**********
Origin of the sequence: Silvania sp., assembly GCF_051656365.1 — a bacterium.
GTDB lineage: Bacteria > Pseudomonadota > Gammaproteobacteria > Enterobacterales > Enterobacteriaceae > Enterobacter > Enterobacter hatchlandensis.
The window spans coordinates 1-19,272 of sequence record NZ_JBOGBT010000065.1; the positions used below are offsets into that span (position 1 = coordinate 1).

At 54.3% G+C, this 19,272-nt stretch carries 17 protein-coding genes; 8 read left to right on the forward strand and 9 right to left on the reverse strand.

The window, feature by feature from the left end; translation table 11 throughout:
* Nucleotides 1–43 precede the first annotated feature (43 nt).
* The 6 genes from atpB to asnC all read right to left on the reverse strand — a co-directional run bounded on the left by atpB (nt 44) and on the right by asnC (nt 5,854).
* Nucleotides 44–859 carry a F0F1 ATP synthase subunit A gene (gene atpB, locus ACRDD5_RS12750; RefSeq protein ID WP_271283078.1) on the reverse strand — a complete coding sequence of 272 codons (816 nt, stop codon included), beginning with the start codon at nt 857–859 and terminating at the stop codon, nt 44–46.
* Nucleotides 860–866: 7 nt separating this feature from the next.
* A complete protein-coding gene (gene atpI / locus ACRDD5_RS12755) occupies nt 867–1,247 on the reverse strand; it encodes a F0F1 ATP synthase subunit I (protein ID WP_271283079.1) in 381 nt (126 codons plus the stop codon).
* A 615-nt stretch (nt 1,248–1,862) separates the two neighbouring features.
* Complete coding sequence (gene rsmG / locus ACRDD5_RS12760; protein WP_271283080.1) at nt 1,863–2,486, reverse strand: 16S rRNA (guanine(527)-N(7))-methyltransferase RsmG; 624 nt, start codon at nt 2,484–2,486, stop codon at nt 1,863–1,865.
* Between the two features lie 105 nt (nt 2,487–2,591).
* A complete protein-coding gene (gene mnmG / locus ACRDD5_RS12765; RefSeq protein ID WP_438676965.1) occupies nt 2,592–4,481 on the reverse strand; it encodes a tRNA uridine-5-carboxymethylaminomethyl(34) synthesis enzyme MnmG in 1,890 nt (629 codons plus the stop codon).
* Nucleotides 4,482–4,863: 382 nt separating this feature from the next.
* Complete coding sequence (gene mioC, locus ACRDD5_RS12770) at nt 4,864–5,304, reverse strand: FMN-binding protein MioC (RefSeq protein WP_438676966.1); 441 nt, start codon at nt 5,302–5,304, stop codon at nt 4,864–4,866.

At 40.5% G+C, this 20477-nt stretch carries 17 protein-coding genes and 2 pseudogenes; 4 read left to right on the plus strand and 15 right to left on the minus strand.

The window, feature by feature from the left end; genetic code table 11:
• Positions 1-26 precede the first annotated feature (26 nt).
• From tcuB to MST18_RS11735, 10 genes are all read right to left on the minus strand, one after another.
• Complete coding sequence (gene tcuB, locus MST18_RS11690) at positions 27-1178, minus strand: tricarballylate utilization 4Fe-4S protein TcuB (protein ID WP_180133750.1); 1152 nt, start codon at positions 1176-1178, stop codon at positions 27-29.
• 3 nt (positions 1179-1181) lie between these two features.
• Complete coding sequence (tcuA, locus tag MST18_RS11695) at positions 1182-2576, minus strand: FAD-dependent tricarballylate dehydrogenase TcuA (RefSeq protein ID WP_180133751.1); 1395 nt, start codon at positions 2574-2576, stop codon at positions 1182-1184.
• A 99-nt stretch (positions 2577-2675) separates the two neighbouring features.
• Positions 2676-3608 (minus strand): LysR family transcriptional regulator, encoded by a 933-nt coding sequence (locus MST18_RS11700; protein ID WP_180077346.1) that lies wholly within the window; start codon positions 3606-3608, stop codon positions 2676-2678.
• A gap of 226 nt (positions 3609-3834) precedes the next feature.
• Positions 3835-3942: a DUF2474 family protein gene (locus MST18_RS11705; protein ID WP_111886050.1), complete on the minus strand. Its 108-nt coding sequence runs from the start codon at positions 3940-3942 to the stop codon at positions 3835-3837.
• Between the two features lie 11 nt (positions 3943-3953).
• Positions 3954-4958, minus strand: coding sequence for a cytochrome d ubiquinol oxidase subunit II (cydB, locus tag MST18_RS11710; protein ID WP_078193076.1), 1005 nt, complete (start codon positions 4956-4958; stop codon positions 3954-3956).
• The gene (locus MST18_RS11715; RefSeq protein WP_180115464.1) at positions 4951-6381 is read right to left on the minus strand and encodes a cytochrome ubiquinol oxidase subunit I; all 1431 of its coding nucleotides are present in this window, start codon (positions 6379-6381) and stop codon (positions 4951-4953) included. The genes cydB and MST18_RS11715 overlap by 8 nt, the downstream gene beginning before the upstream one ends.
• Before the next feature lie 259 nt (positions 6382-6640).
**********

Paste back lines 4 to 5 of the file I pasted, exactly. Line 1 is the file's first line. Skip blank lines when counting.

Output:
At 54.3% G+C, this 19,272-nt stretch carries 17 protein-coding genes; 8 read left to right on the forward strand and 9 right to left on the reverse strand.

The window, feature by feature from the left end; translation table 11 throughout: